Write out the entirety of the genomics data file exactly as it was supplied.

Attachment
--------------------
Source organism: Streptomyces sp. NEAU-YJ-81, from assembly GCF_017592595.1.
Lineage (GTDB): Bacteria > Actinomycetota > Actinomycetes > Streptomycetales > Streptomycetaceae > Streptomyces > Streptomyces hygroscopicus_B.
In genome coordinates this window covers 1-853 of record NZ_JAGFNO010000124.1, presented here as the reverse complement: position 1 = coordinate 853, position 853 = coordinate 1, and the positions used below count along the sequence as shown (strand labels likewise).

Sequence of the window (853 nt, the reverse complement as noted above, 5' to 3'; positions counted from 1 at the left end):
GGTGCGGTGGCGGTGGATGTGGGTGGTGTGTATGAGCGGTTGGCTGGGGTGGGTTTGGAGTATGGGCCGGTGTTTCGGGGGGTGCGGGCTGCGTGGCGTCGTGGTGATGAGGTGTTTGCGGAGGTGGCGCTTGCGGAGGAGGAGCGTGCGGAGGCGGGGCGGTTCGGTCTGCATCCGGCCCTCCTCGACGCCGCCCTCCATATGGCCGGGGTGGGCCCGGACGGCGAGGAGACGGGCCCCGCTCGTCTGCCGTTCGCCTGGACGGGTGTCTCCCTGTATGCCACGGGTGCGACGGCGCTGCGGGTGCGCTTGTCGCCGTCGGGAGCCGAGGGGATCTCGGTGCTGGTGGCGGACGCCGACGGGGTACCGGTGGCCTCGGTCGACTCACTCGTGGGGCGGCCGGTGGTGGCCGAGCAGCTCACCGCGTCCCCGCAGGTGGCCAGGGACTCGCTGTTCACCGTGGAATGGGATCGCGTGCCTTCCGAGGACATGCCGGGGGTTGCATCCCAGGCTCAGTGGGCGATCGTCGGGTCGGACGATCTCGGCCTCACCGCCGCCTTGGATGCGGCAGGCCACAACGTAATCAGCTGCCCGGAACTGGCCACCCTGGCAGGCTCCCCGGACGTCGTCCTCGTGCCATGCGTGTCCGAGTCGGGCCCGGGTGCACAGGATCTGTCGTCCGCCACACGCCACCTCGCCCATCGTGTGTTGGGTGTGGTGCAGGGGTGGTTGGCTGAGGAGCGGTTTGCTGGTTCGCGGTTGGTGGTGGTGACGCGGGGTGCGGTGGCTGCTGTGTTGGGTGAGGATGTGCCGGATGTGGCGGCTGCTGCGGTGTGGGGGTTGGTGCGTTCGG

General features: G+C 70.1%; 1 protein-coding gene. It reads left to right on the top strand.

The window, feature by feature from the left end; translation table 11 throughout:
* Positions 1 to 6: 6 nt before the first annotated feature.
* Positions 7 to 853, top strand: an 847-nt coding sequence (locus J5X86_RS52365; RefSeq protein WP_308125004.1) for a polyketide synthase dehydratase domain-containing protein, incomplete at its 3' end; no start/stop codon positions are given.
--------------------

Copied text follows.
Source organism: Streptomyces sp. NEAU-YJ-81, from assembly GCF_017592595.1.
Lineage (GTDB): Bacteria > Actinomycetota > Actinomycetes > Streptomycetales > Streptomycetaceae > Streptomyces > Streptomyces hygroscopicus_B.
In genome coordinates this window covers 1-853 of record NZ_JAGFNO010000124.1, presented here as the reverse complement: position 1 = coordinate 853, position 853 = coordinate 1, and the positions used below count along the sequence as shown (strand labels likewise).

Sequence of the window (853 nt, the reverse complement as noted above, 5' to 3'; positions counted from 1 at the left end):
GGTGCGGTGGCGGTGGATGTGGGTGGTGTGTATGAGCGGTTGGCTGGGGTGGGTTTGGAGTATGGGCCGGTGTTTCGGGGGGTGCGGGCTGCGTGGCGTCGTGGTGATGAGGTGTTTGCGGAGGTGGCGCTTGCGGAGGAGGAGCGTGCGGAGGCGGGGCGGTTCGGTCTGCATCCGGCCCTCCTCGACGCCGCCCTCCATATGGCCGGGGTGGGCCCGGACGGCGAGGAGACGGGCCCCGCTCGTCTGCCGTTCGCCTGGACGGGTGTCTCCCTGTATGCCACGGGTGCGACGGCGCTGCGGGTGCGCTTGTCGCCGTCGGGAGCCGAGGGGATCTCGGTGCTGGTGGCGGACGCCGACGGGGTACCGGTGGCCTCGGTCGACTCACTCGTGGGGCGGCCGGTGGTGGCCGAGCAGCTCACCGCGTCCCCGCAGGTGGCCAGGGACTCGCTGTTCACCGTGGAATGGGATCGCGTGCCTTCCGAGGACATGCCGGGGGTTGCATCCCAGGCTCAGTGGGCGATCGTCGGGTCGGACGATCTCGGCCTCACCGCCGCCTTGGATGCGGCAGGCCACAACGTAATCAGCTGCCCGGAACTGGCCACCCTGGCAGGCTCCCCGGACGTCGTCCTCGTGCCATGCGTGTCCGAGTCGGGCCCGGGTGCACAGGATCTGTCGTCCGCCACACGCCACCTCGCCCATCGTGTGTTGGGTGTGGTGCAGGGGTGGTTGGCTGAGGAGCGGTTTGCTGGTTCGCGGTTGGTGGTGGTGACGCGGGGTGCGGTGGCTGCTGTGTTGGGTGAGGATGTGCCGGATGTGGCGGCTGCTGCGGTGTGGGGGTTGGTGCGTTCGG

General features: G+C 70.1%; 1 protein-coding gene. It reads left to right on the top strand.

The window, feature by feature from the left end; translation table 11 throughout:
* Positions 1 to 6: 6 nt before the first annotated feature.
* Positions 7 to 853, top strand: an 847-nt coding sequence (locus J5X86_RS52365; RefSeq protein WP_308125004.1) for a polyketide synthase dehydratase domain-containing protein, incomplete at its 3' end; no start/stop codon positions are given.